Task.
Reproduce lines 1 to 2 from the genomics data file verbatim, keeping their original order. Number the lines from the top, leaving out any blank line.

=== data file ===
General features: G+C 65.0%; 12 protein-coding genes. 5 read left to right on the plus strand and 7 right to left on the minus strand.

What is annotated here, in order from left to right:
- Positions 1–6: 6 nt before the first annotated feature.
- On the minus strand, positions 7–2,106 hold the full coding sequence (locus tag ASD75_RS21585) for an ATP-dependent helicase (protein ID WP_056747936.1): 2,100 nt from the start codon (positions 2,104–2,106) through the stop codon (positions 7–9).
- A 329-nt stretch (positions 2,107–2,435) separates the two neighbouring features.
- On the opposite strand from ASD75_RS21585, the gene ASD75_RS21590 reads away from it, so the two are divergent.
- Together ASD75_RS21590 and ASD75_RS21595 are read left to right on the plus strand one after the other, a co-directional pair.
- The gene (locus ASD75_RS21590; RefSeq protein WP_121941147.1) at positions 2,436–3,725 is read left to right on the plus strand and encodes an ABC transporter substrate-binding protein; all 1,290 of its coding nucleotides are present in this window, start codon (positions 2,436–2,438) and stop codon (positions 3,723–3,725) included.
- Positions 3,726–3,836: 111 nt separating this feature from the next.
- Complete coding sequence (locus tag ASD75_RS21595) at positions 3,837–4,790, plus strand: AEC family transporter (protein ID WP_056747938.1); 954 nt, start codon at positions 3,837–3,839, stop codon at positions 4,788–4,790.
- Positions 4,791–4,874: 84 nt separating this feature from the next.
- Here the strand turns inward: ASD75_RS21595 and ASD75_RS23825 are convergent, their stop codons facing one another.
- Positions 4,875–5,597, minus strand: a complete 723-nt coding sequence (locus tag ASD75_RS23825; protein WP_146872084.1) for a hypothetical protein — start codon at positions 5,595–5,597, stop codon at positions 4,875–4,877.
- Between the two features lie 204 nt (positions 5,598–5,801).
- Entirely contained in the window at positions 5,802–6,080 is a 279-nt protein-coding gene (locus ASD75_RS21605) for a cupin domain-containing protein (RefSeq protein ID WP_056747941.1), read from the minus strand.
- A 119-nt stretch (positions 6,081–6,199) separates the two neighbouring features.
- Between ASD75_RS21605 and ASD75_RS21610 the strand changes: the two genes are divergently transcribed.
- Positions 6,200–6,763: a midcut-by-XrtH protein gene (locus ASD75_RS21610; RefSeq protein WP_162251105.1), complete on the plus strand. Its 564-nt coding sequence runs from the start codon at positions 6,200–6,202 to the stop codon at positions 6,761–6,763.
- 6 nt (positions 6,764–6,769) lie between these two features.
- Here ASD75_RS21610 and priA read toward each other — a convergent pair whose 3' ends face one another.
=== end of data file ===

General features: G+C 65.0%; 12 protein-coding genes. 5 read left to right on the plus strand and 7 right to left on the minus strand.

What is annotated here, in order from left to right: